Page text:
EMU has two Hitachi S3400 SEMs – both are able to do imaging and X-ray microanalysis. These instruments are fitted with secondary and backscatter electron detectors that allow for topographic and compositional (atomic number contrast) surface imaging of samples. These microscopes are routinely used for imaging from ~20x to ~20,000x magnification. The S3400 SEMs are predominantly used in high-vacuum mode, but also have a variable-pressure or “natural” mode that can be useful when imaging vacuum-sensitive specimens or specimens with conductivity problems.
The JEOL 7001F is a Schottky field emission scanning electron microscope. The Schottky field emission electron gun produces a very finely focused, high current electron beam suitable for specialist high resolution microstructural analysis of inorganic materials. The "below lens" configured 7001F can accommodate specimens of up to 25mm in diameter, but specimen tilt is restricted because of the presence of a number of specialist microanalytical detectors within the specimen chamber.
JEOL JSPM 5400 MkII is an environmental Scanning Probe Microscope which is configured for observation and nano-characterisation of inorganic and device materials. The JEOL JSPM 5400 MkII eAFM has a number of piezo-scanners and a range of atomic force imaging modes which may be operated in ambient and high vacuum conditions (~10-6 Pa) enabling control of environmental conditions (pressure and temperature) during imaging. Some examples of the imaging modes available include contact, intermittent contact and non-contact topography imaging.
The JEOL JXA-8500F is a powerful microanalytical instrument that provides area-specific quantitative elemental results down to the sub-micron level. The electron probe microanalyser (EPMA) is fitted with four wavelength dispersive spectrometers (WDS) and a JEOL silicon drift detector energy dispersive spectrometer (SDD-EDS), giving this instrument the capability to detect and measure the concentration of most elements in the periodic table Z=4), with detection limits often better than <0.05%. In addition to its conventional microprobe capabilities, the instrument’s Schottky field-emission gun allows non-conventional low-kV work to be undertaken while maintaining a stable, highly-focused, high current (up to >100nA) beam.
Quantitative analysis may be carried out on the bulk matrix of micro-sampled materials as well as on phases, inclusions, grain boundaries or precipitates in a matrix. Examples of materials analysed using the JXA-8500F include geological specimens, fuel cells, implantable bionics, archaeological artefacts, metals/alloys and glasses.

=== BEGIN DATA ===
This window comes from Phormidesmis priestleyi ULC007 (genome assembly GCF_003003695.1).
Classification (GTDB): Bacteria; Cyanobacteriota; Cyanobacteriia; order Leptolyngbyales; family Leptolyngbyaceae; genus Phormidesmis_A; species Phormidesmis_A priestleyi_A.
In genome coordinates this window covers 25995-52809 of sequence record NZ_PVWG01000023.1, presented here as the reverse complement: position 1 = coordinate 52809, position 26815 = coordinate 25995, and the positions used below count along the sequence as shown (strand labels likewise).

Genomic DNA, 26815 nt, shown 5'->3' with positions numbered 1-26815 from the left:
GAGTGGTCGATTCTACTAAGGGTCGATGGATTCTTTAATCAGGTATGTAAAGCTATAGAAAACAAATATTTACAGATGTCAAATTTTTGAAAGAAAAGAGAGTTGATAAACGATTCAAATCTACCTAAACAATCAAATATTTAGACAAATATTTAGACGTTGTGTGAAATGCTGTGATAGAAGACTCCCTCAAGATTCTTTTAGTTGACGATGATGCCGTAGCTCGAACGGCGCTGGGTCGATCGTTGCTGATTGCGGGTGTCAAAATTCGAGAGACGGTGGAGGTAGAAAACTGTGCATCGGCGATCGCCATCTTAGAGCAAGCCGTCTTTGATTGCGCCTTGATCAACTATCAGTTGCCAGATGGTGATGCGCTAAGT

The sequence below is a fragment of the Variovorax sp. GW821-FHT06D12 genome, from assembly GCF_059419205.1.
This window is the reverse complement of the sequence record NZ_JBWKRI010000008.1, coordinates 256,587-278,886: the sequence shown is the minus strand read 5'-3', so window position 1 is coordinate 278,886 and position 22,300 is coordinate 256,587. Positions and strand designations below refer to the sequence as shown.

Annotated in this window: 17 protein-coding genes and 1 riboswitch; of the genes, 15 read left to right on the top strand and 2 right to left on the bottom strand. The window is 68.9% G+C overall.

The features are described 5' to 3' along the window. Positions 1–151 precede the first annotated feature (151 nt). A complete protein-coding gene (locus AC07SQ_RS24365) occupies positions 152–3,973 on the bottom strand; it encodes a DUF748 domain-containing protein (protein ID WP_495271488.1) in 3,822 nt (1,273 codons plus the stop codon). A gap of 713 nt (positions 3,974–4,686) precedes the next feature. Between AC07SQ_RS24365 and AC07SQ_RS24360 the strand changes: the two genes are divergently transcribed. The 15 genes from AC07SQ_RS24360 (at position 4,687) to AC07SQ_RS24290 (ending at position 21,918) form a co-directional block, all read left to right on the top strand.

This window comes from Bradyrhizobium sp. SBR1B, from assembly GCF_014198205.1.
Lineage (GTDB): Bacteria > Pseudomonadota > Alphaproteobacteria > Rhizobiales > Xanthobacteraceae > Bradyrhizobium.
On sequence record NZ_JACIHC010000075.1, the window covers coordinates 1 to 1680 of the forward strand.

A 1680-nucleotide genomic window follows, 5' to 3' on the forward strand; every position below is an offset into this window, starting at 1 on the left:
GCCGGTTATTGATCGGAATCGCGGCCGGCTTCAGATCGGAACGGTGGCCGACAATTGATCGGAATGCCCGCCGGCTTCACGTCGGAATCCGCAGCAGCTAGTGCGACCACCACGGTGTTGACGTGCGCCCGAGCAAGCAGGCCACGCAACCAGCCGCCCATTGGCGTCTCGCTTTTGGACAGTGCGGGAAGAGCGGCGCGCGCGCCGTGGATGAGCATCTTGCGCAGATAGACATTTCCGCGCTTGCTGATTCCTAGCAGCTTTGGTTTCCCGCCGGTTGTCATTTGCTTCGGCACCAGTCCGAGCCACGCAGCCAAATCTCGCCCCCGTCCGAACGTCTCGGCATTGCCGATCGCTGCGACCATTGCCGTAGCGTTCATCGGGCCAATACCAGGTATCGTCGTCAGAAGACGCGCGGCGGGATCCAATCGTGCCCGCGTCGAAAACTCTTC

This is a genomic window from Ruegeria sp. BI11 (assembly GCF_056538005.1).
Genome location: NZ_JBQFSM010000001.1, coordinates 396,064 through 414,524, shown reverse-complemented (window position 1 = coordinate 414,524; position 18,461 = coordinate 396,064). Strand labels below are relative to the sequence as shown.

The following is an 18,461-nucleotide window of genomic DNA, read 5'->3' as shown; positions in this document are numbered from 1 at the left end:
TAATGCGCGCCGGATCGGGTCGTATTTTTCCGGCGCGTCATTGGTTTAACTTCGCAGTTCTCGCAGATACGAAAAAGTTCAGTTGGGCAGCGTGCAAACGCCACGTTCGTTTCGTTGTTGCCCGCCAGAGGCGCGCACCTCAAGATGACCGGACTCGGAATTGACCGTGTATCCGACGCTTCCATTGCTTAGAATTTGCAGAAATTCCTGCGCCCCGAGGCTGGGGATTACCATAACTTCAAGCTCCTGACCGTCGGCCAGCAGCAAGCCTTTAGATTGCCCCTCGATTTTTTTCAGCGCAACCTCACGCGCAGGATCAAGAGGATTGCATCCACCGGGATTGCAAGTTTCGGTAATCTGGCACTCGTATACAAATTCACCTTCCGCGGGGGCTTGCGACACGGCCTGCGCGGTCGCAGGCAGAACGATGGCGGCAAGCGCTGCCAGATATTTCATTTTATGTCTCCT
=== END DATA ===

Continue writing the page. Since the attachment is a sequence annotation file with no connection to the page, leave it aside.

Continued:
Sample holders are available that accommodate 26mm (1") diameter resin-mounted specimens and petrographic thin sections/wafers. Samples need to be dry, flat, conductive and vacuum-stable for EPMA analysis. Usually, small pieces of an item are embedded in resin or mounted on a glass slide, polished to a mirror finish and then coated with a layer of carbon for conductivity.
This instrument was funded through the NCRIS program and is available to researchers nationwide via the AMMRF network (www.ammrf.org.au). For more information about instrument capabilities, access, and for specimen preparation advice, please contact Karen Privat.
The JEOL 1400 transmission electron microscope operates at accelerating voltages up to 120kV. The microscope is equipped with a high contrast lens configuration especially suited to imaging biological, medical or polymer specimens that lack electron density and inherent contrast. Specimens undergo preparation procedures to ensure they are 100 nm or thinner in order to transmit the electron beam. Dense regions within the specimen cause electrons to scatter and an aperture, positioned near the specimen in the electron column, prevents the scattered electrons from reaching the imaging plane.
The Philips CM200 field emission transmission electron microscope allows very high resolution images to be obtained from thin (electron transparent) materials. In a field emission gun a very strong electric field is used to extract electrons from a metal filament. This results in an electron beam which is very bright. Ultimately, this microscope allows individual atoms to be imaged. The CM200 TEM allows structural, crystallographic and elemental studies of materials.